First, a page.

3. Representatives from the National Archives, Center for Electronic Records, as well as the professional archival staff at ICPSR should be part of the program.
  4. Conference program should include key historians and legal experts in the field of electronic information.

Names of suggested participants were forwarded to Winsborough. (Note: A draft program for the proposed conference has been developed. See below.)

In the March meeting, discussion of the proposed conference focused on the following:

  1. Need for involvement by ICPSR professional archival staff.
  2. Need for participation by representatives from NARA, SAA, APDU, and IASSIST.
  3. A session on the archival setting at academic (ICPSR member) institutions would be useful. Consideration should be given to the international nature of membership.
  4. It is not clear from the title of the conference what is the intended outcome. (i.e., ICPSR already has a working archival policy)
  5. How is Council involved? How should Council proceed as a result of the Conference?
  6. Should the Archival Development Committee make a presentation regarding ICPSR's archival and acquisitions policies?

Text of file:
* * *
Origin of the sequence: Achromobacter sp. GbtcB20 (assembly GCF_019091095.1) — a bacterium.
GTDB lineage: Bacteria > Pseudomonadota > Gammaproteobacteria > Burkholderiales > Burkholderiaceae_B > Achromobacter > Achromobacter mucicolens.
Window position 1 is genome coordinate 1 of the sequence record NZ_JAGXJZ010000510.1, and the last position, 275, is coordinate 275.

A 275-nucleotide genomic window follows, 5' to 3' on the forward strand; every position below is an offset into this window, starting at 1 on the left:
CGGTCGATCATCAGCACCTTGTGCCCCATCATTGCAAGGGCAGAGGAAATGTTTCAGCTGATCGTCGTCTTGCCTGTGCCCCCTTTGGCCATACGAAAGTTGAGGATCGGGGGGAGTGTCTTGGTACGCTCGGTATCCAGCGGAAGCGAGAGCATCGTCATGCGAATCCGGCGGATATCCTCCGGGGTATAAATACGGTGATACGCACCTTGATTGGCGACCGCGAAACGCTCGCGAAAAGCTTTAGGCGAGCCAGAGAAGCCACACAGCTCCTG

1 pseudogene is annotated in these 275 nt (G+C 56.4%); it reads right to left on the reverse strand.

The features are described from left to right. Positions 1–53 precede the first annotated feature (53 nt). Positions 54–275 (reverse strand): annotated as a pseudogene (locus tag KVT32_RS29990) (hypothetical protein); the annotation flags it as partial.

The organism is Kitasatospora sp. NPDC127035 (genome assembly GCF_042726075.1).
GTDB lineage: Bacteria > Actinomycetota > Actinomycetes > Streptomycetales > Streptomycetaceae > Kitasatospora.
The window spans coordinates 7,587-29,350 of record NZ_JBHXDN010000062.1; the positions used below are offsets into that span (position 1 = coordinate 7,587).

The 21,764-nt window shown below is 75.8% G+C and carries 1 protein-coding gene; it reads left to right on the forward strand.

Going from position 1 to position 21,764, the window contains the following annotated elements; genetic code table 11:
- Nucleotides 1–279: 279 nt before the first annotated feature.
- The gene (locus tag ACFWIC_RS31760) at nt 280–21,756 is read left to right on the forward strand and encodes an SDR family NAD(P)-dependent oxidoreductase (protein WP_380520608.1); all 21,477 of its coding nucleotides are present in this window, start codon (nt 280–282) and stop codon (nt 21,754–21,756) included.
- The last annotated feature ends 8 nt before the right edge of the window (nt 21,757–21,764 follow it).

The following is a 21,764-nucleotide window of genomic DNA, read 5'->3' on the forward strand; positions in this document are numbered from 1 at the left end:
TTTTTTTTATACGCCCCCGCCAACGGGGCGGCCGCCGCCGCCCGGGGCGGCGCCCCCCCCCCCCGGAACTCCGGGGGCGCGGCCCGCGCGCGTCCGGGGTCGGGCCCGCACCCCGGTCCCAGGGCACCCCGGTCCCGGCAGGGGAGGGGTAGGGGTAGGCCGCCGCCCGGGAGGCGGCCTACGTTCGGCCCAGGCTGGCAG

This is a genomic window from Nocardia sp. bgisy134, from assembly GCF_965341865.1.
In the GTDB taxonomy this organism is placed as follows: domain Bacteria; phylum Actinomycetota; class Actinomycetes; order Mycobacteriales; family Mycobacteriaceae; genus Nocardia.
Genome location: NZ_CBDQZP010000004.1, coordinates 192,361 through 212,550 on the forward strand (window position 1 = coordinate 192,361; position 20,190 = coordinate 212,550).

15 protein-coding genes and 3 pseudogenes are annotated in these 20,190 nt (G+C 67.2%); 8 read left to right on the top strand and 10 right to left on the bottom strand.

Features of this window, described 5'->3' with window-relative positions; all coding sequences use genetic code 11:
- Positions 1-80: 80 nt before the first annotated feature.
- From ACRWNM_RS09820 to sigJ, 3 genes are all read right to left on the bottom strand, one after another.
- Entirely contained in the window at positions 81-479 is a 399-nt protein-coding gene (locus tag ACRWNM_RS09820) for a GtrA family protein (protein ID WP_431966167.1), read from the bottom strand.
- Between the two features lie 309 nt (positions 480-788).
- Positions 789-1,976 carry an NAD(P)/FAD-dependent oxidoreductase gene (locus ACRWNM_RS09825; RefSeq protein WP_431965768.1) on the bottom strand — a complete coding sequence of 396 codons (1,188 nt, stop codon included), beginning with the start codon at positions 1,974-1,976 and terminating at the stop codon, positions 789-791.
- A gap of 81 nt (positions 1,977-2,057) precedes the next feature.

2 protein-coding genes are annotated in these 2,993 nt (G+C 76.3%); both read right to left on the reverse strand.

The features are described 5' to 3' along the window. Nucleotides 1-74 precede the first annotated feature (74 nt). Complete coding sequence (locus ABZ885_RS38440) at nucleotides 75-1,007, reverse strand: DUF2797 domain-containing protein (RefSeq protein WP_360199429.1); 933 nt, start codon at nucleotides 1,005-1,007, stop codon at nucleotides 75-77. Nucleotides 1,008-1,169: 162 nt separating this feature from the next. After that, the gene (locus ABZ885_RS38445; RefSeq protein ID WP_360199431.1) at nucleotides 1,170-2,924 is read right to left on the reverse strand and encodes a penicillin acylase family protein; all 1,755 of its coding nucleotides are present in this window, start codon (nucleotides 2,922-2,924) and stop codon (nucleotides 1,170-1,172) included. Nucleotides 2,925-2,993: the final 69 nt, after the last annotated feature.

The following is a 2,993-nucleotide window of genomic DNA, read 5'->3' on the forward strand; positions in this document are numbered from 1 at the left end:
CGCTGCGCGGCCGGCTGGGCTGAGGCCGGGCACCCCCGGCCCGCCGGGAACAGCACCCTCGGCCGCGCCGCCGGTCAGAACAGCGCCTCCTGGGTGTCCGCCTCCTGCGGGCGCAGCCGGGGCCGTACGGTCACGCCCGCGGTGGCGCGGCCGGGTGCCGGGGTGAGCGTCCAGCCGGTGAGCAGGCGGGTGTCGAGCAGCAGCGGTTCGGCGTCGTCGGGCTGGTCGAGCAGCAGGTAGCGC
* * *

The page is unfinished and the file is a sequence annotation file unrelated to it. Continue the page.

7. How does the conference affect ICPSR current and developing archival and acquisitions policies?

Further discussion of the conference will take place at the June Council meeting.

In the working document for a policy on acquisitions the Committee continues to support a substantial role for ICPSR in the social science research community. The Committee has focused on a desire to build and maintain a "comprehensive" rather than "complete" collection of the highest use and value to social science research.

The Committee also supports coordinated relationships with archives internationally. Informal relationships between ICPSR and European archives exist even now. One manifestation of a comprehensive archive could be accomplished through joint acquisition/collection relationships with other archives.